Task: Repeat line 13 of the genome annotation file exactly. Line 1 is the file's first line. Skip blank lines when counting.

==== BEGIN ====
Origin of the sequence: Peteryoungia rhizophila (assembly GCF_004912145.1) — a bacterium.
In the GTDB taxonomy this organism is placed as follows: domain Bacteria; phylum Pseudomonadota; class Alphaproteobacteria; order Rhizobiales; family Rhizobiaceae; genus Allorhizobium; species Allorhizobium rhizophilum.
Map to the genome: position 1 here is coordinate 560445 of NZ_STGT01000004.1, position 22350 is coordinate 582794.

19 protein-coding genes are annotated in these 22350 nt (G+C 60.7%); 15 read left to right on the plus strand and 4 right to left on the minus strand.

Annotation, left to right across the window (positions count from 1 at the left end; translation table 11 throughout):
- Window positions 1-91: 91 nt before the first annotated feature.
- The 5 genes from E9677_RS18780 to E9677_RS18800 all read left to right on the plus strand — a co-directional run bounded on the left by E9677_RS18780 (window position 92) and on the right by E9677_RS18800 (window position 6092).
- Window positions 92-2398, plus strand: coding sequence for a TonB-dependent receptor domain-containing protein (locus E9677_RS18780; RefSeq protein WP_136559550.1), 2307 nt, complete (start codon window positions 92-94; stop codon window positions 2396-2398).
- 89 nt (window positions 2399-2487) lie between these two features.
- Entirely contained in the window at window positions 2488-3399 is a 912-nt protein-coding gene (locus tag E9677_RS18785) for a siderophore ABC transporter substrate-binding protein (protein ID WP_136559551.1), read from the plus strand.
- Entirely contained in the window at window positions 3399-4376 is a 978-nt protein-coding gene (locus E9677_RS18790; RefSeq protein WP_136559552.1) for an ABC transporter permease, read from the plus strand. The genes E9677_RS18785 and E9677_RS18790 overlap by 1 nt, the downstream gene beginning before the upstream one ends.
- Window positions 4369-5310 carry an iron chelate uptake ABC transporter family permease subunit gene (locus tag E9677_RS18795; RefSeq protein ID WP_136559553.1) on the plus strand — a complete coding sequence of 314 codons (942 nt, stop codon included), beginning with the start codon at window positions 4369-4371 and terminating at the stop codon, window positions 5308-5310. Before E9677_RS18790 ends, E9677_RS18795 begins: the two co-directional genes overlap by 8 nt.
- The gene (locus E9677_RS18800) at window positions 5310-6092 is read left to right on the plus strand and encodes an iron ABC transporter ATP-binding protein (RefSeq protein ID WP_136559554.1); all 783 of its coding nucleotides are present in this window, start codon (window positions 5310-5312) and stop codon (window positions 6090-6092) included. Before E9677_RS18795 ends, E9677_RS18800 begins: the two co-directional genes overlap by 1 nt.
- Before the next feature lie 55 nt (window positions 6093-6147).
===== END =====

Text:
- The gene (locus E9677_RS18800) at window positions 5310-6092 is read left to right on the plus strand and encodes an iron ABC transporter ATP-binding protein (RefSeq protein ID WP_136559554.1); all 783 of its coding nucleotides are present in this window, start codon (window positions 5310-5312) and stop codon (window positions 6090-6092) included. Before E9677_RS18795 ends, E9677_RS18800 begins: the two co-directional genes overlap by 1 nt.